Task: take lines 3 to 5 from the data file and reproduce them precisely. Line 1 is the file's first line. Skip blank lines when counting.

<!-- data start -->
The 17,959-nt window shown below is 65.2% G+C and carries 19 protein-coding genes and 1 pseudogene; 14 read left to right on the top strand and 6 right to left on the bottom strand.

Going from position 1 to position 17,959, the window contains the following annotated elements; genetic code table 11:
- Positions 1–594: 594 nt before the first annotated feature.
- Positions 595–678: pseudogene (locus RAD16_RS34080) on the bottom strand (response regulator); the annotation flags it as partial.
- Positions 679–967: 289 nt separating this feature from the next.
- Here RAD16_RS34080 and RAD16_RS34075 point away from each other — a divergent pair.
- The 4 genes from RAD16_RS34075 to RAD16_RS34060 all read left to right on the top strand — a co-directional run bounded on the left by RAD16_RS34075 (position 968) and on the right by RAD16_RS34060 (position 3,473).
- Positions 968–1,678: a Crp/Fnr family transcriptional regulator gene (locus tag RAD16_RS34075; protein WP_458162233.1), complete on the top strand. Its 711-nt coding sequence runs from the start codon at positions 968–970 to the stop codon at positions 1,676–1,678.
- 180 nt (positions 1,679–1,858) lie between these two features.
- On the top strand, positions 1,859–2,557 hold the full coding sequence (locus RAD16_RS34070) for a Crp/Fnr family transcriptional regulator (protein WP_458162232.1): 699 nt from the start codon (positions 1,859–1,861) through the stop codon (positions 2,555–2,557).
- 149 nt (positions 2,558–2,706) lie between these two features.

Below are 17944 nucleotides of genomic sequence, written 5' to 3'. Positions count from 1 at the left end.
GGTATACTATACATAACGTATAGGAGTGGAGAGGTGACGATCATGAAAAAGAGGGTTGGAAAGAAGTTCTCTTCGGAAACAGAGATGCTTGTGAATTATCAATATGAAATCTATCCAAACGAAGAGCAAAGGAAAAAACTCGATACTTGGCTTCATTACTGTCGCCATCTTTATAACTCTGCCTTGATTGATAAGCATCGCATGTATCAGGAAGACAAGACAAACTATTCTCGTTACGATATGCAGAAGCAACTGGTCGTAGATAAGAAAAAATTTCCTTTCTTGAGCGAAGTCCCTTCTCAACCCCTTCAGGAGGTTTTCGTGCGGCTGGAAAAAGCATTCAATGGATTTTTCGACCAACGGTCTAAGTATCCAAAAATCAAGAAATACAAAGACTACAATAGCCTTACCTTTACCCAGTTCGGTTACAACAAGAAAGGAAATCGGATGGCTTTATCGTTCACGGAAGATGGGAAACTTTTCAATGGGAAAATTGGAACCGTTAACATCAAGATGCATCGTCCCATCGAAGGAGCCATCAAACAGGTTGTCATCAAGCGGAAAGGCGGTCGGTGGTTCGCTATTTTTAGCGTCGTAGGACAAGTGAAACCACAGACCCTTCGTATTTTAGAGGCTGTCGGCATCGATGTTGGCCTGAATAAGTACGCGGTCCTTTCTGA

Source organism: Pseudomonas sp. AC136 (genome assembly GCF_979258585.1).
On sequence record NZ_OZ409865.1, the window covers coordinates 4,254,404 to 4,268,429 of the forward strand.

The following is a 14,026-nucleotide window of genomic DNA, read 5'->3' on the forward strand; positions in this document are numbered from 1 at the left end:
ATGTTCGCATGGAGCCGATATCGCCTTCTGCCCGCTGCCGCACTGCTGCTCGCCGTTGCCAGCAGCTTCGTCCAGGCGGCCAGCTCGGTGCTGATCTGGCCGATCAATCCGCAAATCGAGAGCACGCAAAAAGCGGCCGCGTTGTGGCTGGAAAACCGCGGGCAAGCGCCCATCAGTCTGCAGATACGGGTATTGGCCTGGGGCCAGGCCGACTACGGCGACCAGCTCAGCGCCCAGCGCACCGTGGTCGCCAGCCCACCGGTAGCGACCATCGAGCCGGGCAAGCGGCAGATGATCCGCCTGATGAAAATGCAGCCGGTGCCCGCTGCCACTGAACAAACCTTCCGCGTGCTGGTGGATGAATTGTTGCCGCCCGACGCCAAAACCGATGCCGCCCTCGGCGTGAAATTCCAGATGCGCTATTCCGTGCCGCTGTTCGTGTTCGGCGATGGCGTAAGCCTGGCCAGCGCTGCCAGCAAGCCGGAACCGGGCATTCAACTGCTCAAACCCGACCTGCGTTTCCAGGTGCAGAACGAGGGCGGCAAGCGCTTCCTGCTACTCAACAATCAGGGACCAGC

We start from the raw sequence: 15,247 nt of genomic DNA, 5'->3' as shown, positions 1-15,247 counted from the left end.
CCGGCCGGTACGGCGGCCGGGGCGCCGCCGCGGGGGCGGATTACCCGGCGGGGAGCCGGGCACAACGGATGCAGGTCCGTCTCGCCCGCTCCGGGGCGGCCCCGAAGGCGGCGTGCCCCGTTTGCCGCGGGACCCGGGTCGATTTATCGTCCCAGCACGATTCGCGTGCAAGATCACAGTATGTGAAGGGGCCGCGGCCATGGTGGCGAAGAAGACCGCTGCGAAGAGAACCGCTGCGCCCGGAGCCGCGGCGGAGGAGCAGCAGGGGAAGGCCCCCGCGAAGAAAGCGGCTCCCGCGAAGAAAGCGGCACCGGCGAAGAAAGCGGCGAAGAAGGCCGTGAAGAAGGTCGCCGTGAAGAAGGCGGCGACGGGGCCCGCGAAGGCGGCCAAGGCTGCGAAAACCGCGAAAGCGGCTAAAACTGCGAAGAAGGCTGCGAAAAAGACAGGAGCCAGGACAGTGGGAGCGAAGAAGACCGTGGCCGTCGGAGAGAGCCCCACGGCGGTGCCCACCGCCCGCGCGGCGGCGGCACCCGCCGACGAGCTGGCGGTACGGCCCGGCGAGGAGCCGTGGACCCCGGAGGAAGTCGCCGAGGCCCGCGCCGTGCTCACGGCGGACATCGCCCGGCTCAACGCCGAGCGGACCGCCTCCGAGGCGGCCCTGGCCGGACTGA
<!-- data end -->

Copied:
- Positions 1–594: 594 nt before the first annotated feature.
- Positions 595–678: pseudogene (locus RAD16_RS34080) on the bottom strand (response regulator); the annotation flags it as partial.
- Positions 679–967: 289 nt separating this feature from the next.